First, there is robust evidence that crime responds to increases in police manpower and to many varieties of police redeployments. With respect to manpower, our best guess is that the elasticity of violent crime and property crime with respect to police are approximately −0.4 and −0.2, respectively. The degree to which these effects can be attributed to deterrence as opposed to incapacitation remains an open question, though analyses of arrest rates suggests a role for deterrence (Levitt 1998, 4 and Owens 2013 5). With respect to deployments, experimental research on hot-spots policing and focused deterrence efforts have, in some cases, led to remarkably large decreases in offending, a fact that may be attributable to the visibility of such policies.

Second, while the evidence in favor of a crime–sanction link generally favors relatively small deterrence effects, there does appear to be some evidence of more meaningful deterrence induced by policies that target specific offenders with sentence enhancements. This is seen in the effect of California’s three-strikes law on the behavior of offenders with two strikes (see Hellandand and Tabarrok 2007 6), and in the behavior of pardoned Italian offenders (Drago et al. 2009 7). On the other hand, while the elasticity of crime with respect to sentence lengths appears to be large in the Italian case, it is quite small in the California case.

Finally, there is fairly strong evidence, in general, of a link between local labor-market conditions, proxied using the unemployment rate or the wage, on crime. While these effects are unlikely to be appreciably contaminated by incapacitation effects, they may reflect behavioral responses aside from deterrence. Moreover, it is not clear that supplying employment deters offending among the most criminally productive individuals.”

The work ends with some reflections on how to produce theoretical models that take into account the empirical literature. The most important aspect is about the hypothesis that explain best why crime is more responsive to p rather than to f. A first explanation is the one outlined above, with punishments that take time to be effective (from the moment the offense in done to the time of the punishment), and also are extended along a period of time (like years in prison). Besides being impatient, there are alternative models of time preferences that lead to a higher responsiveness to p, like preferences hyperbolic discount, as shown in the behavioral economics literature. In addition to the legal punishment, apprehended offenders suffer social stigma. As individuals accumulate a longer criminal record, the stigma from being labeled a “criminal” may lose its effectiveness and thus no longer represent an important component of the cost of committing a crime. Hence, to the extent that a large proportion of crime is committed by repeat offenders, crime should be more sensitive to the probability of apprehension than to the severity of sanction, because repeat offenders have already paid the informal costs associated with being labeled a criminal. A final extension that merits discussion can be found in Durlauf and Nagin (2011, 8), and follows from the tendency of individuals to overestimate the likelihood of rare events. In a world in which the perceived probability of detection is very low, even small changes in that perceived probability can have large effects, thus potentially rationalizing large behavioral responses to hot-spots policing and deterrence advertising.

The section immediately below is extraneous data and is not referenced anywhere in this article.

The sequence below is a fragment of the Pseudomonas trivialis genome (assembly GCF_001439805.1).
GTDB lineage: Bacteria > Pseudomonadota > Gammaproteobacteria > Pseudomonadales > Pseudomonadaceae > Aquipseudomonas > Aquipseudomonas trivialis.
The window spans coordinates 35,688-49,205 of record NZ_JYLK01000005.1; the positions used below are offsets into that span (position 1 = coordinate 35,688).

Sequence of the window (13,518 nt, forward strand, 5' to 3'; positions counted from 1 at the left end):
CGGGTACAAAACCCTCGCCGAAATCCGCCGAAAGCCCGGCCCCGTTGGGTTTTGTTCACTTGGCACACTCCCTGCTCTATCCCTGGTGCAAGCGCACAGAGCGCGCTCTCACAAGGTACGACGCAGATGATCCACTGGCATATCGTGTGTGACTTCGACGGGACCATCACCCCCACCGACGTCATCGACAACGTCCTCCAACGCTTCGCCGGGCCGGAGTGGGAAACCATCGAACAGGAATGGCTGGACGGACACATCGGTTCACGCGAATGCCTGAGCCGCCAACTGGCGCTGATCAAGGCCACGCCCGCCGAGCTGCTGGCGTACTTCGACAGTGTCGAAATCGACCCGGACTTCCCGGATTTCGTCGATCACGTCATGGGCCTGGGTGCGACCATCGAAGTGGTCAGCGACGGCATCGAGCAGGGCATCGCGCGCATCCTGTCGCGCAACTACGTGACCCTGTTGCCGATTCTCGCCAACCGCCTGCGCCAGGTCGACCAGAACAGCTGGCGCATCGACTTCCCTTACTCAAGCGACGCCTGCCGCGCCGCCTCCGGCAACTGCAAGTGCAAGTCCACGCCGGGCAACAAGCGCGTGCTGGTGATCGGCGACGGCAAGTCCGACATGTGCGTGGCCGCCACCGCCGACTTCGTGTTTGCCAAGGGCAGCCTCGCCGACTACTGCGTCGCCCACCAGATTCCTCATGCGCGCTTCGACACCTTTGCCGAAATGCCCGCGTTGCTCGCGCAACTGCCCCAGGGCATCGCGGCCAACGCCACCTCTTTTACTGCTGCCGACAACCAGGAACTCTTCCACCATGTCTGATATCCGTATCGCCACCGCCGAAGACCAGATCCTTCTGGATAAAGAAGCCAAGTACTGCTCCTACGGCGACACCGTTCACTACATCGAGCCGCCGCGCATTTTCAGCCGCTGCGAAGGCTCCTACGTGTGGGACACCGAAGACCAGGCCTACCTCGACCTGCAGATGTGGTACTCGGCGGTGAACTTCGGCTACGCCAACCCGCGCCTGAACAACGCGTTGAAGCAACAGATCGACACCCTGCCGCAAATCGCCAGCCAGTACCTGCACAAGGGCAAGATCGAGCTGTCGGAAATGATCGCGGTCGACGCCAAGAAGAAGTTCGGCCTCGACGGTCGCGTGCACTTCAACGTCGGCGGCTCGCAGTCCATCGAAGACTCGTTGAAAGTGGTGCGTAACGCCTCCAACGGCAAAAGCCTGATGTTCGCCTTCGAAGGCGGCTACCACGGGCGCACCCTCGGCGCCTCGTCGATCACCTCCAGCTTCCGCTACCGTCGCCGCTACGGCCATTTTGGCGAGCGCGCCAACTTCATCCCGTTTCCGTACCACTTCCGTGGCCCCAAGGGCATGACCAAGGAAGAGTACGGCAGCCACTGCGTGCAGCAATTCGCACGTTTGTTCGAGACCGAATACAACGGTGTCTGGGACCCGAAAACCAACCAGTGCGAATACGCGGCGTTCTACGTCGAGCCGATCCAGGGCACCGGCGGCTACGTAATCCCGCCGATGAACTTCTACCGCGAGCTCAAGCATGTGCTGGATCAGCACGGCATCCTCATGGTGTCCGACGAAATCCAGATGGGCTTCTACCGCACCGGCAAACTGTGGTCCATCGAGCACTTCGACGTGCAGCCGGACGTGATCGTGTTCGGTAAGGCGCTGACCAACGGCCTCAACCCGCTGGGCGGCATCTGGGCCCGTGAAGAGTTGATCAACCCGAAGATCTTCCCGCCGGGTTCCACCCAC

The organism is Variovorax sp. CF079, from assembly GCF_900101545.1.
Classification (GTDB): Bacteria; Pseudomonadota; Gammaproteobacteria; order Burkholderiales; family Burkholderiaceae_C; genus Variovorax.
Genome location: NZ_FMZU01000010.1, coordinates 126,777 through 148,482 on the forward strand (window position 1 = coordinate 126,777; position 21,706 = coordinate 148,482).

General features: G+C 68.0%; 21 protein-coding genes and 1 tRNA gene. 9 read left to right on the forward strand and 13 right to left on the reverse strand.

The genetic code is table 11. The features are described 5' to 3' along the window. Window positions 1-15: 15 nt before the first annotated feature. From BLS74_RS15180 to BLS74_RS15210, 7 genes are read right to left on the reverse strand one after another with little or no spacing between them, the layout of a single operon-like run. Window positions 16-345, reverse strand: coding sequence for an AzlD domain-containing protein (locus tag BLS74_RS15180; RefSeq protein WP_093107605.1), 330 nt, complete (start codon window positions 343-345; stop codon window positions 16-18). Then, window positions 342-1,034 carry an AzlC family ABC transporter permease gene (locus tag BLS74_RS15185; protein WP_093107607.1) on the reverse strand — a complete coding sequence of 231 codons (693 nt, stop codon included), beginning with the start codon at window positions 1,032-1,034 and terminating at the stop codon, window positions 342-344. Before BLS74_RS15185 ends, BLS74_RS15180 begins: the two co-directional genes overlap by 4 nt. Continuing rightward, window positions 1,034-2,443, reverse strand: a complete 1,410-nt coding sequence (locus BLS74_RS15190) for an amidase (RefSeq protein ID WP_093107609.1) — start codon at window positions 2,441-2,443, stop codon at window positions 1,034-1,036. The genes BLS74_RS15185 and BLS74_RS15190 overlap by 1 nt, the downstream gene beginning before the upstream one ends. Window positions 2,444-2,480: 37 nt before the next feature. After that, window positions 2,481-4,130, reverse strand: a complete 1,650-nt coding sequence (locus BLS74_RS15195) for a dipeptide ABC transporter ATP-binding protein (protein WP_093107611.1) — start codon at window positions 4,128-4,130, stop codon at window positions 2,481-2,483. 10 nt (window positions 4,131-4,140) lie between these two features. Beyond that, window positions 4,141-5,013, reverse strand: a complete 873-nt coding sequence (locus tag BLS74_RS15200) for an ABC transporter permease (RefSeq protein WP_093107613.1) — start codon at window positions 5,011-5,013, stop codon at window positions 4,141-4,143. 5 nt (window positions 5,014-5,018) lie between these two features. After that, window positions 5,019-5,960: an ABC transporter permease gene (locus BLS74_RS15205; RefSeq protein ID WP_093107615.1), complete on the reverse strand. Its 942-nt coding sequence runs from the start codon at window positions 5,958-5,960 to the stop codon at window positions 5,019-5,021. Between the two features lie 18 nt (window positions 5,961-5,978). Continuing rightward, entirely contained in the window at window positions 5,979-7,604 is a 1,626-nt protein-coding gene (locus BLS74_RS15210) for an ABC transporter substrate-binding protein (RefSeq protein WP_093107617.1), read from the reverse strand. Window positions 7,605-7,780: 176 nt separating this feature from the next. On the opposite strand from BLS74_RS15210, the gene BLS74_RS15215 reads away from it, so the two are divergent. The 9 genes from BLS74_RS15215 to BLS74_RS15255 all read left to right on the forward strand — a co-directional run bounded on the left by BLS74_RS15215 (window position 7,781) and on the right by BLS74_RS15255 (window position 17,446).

1. Chalfin, A., and McCrary, J. 2017. Criminal Deterrence: A Review of the Literature. Journal of Economic Literature 55(1), 5–48.
  2. Becker, G.S. 1968. Crime and Punishment: An Economic Approach. Journal of Political Economy 76 (2), 169–217.
  3. Lee, D.S., and McCrary, J. Forthcoming. The Deterrence Effect of Prison: Dynamic Theory and Evidence. Advances in Econometrics.
  4. Levitt, S.D. 1998. Juvenile Crime and Punishment. Journal of Political Economy 106 (6), 1156–85.
  5. Owens, E.G. 2013. COPS and Cuffs. In Lessons from the Economics of Crime: What Reduces Offending?, edited by Philip J. Cook, Stephen Machin, Olivier Marie, and Giovanni Mastrobuoni, 17–44. Cambridge, MA and London: MIT Press.
  6. Helland, E., and Tabarrok, A. 2007. Does Three Strikes Deter? A Nonparametric Estimation. Journal of Human Resources 42 (2), 309–30.
  7. Drago, F.; Galbiati, R., and Vertova, P. 2009. The Deterrent Effects of Prison: Evidence from a Natural Experiment. Journal of Political Economy 117 (2), 257–80.
  8. Durlauf, S.N., and Nagin D.S. 2011. Imprisonment and Crime: Can Both Be Reduced? Criminology and Public Policy 10 (1), 13–54.